Delta 34-670 fence upgrade

I was super worried that this would even work out, but I pulled the trigger and bought a new fence for my beat up Delta 34-670 table saw. I bought $209 Delta 30 in. T-Square Fence and Rail system from Homedepot online. While the installation wasn’t a piece of cake, it wasn’t too difficult either. Ended up being a 2 trip project.

The instructions aren’t great – but did provide a general enough timeline of what to do when.

My saw is the type that used to have square rails on the front and back: not the round pipe rails.

The upgrade kit comes with two pieces of angle iron. There are pre-drilled holes in there, but they don’t match up. I eye-balled center-ish, used one of the pre-drilled holes, then re-drilled another hole to fit the existing hole in the cast table. I made one trip to the hardware store here to get a tap andĀ a tap handle. Turns outĀ neither were necessary. The bolts and nuts provided were long enough to use without re-tapping the hole in the cast table.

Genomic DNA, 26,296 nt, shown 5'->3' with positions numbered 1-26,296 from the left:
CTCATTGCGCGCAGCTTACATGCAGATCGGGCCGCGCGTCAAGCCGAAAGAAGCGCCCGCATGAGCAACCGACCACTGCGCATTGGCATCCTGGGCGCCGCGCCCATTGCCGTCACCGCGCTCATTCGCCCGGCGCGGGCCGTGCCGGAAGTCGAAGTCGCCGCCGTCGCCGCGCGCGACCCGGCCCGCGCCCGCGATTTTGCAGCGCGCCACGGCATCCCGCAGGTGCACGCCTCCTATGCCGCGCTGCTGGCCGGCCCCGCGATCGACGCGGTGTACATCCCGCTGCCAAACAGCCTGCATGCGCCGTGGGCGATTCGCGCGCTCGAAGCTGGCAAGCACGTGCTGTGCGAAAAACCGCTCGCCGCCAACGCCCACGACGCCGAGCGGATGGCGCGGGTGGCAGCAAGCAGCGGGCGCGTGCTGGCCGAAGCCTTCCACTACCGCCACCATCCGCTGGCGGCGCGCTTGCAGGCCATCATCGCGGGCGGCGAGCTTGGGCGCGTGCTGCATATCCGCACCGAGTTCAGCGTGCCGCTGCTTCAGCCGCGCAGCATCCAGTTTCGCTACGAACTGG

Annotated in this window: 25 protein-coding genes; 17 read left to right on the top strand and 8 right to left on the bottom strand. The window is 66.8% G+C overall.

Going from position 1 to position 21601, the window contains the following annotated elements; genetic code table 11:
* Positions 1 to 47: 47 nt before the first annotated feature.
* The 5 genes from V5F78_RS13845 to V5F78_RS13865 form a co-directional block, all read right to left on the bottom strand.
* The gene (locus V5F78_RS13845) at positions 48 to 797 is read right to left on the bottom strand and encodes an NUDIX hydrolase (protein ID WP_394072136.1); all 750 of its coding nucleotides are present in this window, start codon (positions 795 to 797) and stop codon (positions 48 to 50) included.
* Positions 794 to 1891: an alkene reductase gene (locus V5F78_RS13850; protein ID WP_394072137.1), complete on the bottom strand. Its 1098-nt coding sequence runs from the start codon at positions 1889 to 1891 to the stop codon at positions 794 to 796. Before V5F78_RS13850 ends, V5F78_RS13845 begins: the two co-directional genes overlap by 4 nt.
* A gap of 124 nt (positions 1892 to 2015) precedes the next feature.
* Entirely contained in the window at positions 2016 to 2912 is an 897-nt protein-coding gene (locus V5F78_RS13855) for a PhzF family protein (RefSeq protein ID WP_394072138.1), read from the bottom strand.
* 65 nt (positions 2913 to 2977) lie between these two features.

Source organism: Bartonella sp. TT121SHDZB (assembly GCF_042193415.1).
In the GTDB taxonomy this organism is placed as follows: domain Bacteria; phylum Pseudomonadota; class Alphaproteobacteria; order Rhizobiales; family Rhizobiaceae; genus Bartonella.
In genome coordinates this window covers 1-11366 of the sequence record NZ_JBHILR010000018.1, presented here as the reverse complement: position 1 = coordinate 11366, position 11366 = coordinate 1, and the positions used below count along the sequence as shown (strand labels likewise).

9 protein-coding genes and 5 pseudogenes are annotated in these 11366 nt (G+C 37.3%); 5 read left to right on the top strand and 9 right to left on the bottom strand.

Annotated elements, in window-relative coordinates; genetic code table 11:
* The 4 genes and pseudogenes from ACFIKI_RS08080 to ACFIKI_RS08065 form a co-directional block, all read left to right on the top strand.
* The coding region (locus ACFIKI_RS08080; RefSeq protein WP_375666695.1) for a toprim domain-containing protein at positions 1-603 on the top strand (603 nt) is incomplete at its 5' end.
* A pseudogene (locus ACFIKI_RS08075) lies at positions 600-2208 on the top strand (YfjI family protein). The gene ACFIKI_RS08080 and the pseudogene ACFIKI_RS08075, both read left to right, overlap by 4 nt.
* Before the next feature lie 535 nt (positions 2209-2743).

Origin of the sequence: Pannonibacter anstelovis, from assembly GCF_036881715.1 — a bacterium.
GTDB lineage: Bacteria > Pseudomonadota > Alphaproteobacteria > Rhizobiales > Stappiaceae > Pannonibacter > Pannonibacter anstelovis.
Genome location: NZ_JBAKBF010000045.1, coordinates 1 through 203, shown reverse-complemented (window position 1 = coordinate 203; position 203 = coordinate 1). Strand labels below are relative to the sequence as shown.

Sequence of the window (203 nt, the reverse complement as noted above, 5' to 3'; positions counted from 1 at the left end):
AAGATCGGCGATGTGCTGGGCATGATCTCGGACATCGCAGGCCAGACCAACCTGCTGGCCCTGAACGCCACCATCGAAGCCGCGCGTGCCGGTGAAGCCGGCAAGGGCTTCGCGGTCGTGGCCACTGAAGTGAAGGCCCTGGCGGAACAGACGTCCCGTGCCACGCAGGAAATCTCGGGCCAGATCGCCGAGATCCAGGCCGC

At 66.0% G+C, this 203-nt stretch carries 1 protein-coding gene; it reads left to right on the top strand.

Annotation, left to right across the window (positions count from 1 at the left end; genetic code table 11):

New photo by Drew Kerlee / Google Photos
New photo by Drew Kerlee / Google Photos

The default height of the pre-drilled screws was close enough to stick with.

The fence went on no problem. The business side of the fence has just about everything it needs to slide and clamp. It doesn’t depend on the far side really at all. That being said, with another little modification, I also got the plastic slider, and little metal tab to hook the back side of the angle iron. I drilled a couple holes (not tapped) in the bottom of the fence, and slide the assembly in tighter for the proper depth of my short table. Then, it was too short, as it was no longer on this tapped stand out thing. I remedied that with a broken tongue depressor.

New photo by Drew Kerlee / Google Photos
New photo by Drew Kerlee / Google Photos
New photo by Drew Kerlee / Google Photos
New photo by Drew Kerlee / Google Photos

Because I’d eye-balled the left and right location of the angle iron bits, my fence was almost 2in off. Dremmeled the snot out of that, and now it’s fine.

New photo by Drew Kerlee / Google Photos

At the end of the project there were 30 random nuts and bolts left – as if I’d forgotten something. But I used all the major parts, and it went swimmingly. Looking back on the project, I should’ve not bothered with the tap, and just drilled holes big enough for the bolt, then screwed the nut on the back: boom.

New photo by Drew Kerlee / Google Photos